mon measures of anaerobic power, the Wingate Anaerobic Test. Because of its unique physiological and neuromechanical characteristics, muscle power is considered one of three dimensions of musculoskeletal fitness in youth fitness assessments.

MUSCULOSKELETAL FITNESS TESTS

A plethora of fitness test batteries and items have been used over the past 55 years to assess musculoskeletal fitness in youth (see Table 2-6 in Chapter 2) (Castro-Piñero et al., 2010). The tests vary in their specific protocols, some purportedly assessing the muscle fitness of specific body regions (upper and lower body, trunk, abdomen, lower back) and some measuring isolated muscular function (e.g., muscle strength, endurance, or power) or combined strength and endurance function.

Since the mid-1970s, there has been growing interest in and development of health-related musculoskeletal fitness test batteries that have been based largely on theoretical construct validity and on health data from the adult population (AAHPERD, 1984; Jackson, 2006; Morrow et al., 2009; Plowman, 2008). The American Alliance for Health, Physical Education, Recreation and Dance (AAHPERD) Health Related Physical Fitness Test, the first of many subsequent international fitness test batteries to claim assessment of health-related fitness in youth, included the modified, timed (1-minute) sit-up as the sole measure of musculoskeletal fitness.

More than 11 different classes of fitness test items have since been used to assess the muscle strength, endurance, or power dimensions of musculoskeletal fitness, many of them evaluating similar dimensions (Table 6-1). For example, there are several variations on the pull-up test of differing durations (no time limit, 30- or 60-second limit), with different anatomical alignment of the body (full arm extension or right-angled pull-up), and with varying interpretations of what the test items actually measure (upper-body strength, upper-body endurance, combined upper-body strength and endurance, athletic ability, relative strength).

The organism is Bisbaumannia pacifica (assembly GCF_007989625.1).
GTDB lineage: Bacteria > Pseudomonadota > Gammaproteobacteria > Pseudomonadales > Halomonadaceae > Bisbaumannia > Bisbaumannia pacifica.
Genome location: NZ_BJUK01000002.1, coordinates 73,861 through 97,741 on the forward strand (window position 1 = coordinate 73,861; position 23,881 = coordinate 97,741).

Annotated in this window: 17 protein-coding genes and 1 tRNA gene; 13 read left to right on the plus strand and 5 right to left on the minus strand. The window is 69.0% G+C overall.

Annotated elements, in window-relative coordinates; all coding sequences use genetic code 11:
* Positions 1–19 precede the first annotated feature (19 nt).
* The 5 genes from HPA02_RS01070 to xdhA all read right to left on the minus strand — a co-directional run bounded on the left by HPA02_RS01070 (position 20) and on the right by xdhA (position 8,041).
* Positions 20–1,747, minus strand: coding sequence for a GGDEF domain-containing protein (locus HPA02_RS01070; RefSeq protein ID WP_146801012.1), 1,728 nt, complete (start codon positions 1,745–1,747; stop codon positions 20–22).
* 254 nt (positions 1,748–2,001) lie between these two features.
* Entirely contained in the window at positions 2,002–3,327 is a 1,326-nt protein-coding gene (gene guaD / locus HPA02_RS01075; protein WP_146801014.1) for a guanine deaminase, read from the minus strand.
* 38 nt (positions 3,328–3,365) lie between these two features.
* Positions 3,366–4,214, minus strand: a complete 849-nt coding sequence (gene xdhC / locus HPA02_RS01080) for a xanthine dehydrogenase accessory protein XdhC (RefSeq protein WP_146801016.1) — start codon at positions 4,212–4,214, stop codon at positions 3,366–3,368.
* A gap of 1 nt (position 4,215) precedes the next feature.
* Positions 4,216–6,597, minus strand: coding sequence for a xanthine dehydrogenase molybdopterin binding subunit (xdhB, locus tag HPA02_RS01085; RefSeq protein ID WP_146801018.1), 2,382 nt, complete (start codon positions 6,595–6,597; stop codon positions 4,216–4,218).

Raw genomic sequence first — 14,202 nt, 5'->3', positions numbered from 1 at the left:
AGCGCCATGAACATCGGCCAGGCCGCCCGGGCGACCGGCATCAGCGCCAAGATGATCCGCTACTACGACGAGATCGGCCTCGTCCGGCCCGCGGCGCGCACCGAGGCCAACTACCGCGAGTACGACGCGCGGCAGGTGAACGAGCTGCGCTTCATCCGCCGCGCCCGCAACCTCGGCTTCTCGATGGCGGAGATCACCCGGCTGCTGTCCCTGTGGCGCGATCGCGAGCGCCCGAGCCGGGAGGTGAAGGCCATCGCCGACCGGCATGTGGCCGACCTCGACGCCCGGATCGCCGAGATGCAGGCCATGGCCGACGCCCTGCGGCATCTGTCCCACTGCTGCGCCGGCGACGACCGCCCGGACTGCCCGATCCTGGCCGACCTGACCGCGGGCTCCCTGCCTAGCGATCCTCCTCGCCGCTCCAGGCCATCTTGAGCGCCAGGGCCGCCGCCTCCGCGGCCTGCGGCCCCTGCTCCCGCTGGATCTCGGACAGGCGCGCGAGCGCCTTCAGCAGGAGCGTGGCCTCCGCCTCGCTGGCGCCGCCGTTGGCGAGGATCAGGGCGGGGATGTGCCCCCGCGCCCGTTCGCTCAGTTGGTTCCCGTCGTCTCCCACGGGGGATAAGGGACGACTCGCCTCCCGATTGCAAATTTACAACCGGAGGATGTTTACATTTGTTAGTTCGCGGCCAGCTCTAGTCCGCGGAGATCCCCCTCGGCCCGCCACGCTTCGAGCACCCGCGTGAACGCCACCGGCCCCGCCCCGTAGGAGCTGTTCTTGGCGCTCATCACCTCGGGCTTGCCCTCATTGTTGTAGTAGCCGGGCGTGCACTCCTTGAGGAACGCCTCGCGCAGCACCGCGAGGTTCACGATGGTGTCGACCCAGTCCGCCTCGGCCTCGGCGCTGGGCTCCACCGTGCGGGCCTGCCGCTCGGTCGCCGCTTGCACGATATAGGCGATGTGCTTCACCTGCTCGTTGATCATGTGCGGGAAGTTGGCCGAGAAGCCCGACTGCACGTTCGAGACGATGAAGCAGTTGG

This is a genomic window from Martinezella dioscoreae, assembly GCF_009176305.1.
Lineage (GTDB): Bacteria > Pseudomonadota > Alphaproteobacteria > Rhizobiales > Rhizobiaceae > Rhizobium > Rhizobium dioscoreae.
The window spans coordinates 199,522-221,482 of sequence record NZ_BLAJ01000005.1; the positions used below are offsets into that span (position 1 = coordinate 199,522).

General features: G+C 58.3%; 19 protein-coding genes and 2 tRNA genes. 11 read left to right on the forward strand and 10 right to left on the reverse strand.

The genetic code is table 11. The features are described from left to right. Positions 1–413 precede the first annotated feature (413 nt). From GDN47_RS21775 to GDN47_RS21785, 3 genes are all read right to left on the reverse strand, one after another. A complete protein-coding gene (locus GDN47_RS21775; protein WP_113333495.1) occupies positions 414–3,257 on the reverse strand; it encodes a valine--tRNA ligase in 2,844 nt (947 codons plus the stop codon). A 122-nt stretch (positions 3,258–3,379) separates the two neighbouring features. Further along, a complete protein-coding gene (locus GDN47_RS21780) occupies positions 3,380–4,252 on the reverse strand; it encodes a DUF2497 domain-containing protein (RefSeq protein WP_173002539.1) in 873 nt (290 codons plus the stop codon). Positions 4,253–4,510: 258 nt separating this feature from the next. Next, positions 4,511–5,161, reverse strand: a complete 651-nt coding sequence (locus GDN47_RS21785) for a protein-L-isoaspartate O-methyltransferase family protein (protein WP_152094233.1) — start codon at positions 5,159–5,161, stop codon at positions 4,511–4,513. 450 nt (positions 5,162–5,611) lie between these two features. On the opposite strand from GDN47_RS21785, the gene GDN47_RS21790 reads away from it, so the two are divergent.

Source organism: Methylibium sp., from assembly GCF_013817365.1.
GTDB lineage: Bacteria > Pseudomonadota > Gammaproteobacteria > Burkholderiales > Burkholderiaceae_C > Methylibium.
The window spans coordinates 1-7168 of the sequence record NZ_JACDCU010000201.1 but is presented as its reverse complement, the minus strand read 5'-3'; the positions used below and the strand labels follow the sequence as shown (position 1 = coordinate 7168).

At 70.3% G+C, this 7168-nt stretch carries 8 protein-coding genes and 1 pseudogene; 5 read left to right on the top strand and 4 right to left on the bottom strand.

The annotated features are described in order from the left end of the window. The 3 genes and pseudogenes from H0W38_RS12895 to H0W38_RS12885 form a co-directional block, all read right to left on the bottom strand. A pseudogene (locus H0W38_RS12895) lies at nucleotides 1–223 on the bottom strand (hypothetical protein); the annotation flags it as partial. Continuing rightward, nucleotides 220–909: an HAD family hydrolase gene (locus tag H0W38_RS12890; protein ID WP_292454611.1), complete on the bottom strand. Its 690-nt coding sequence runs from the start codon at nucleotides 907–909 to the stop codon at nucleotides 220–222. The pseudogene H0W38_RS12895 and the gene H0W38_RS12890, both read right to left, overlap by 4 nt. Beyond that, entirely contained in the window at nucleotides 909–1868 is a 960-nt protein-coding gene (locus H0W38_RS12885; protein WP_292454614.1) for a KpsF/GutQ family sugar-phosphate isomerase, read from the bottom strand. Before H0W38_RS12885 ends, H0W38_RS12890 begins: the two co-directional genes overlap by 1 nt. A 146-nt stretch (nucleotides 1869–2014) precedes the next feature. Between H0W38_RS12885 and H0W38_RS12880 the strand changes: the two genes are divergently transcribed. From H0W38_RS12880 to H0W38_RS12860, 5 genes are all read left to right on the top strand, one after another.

It is apparent that many of these test items do not satisfy the physiological definitions of the three dimensions of musculoskeletal fitness. Muscle endurance fitness test items arguably may be considered the most physiologically valid field tests in youth as opposed to those measuring muscle strength and power, which are more subject to velocity control, loads, and number of repetitions. Additionally, several of the currently used field-based fitness tests (e.g., curl-up and pull-up) purport to measure more than one musculoskeletal dimension concurrently. Because of their lower construct validity, results of muscle strength and power tests must be interpreted cautiously in youth.



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